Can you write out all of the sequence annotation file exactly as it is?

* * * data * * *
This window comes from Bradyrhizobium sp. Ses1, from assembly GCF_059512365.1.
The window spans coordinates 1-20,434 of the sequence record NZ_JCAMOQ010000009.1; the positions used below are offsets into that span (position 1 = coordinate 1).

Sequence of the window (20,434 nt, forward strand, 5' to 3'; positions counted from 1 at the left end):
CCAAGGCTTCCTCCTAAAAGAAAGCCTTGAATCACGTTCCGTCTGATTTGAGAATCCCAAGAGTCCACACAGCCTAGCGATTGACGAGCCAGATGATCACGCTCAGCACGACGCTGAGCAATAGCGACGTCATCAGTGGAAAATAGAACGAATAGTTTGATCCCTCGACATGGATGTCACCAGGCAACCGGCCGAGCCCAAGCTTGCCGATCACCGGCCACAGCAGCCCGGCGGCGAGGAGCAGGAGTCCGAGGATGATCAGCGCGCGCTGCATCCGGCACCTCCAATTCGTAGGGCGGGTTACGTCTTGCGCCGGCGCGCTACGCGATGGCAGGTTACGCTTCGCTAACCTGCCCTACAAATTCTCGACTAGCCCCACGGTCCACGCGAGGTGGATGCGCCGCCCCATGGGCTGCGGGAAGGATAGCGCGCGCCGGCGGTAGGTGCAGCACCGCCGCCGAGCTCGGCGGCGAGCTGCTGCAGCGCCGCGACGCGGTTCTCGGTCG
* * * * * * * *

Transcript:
This window comes from Bradyrhizobium sp. Ses1, from assembly GCF_059512365.1.
The window spans coordinates 1-20,434 of the sequence record NZ_JCAMOQ010000009.1; the positions used below are offsets into that span (position 1 = coordinate 1).

Sequence of the window (20,434 nt, forward strand, 5' to 3'; positions counted from 1 at the left end):
CCAAGGCTTCCTCCTAAAAGAAAGCCTTGAATCACGTTCCGTCTGATTTGAGAATCCCAAGAGTCCACACAGCCTAGCGATTGACGAGCCAGATGATCACGCTCAGCACGACGCTGAGCAATAGCGACGTCATCAGTGGAAAATAGAACGAATAGTTTGATCCCTCGACATGGATGTCACCAGGCAACCGGCCGAGCCCAAGCTTGCCGATCACCGGCCACAGCAGCCCGGCGGCGAGGAGCAGGAGTCCGAGGATGATCAGCGCGCGCTGCATCCGGCACCTCCAATTCGTAGGGCGGGTTACGTCTTGCGCCGGCGCGCTACGCGATGGCAGGTTACGCTTCGCTAACCTGCCCTACAAATTCTCGACTAGCCCCACGGTCCACGCGAGGTGGATGCGCCGCCCCATGGGCTGCGGGAAGGATAGCGCGCGCCGGCGGTAGGTGCAGCACCGCCGCCGAGCTCGGCGGCGAGCTGCTGCAGCGCCGCGACGCGGTTCTCGGTCG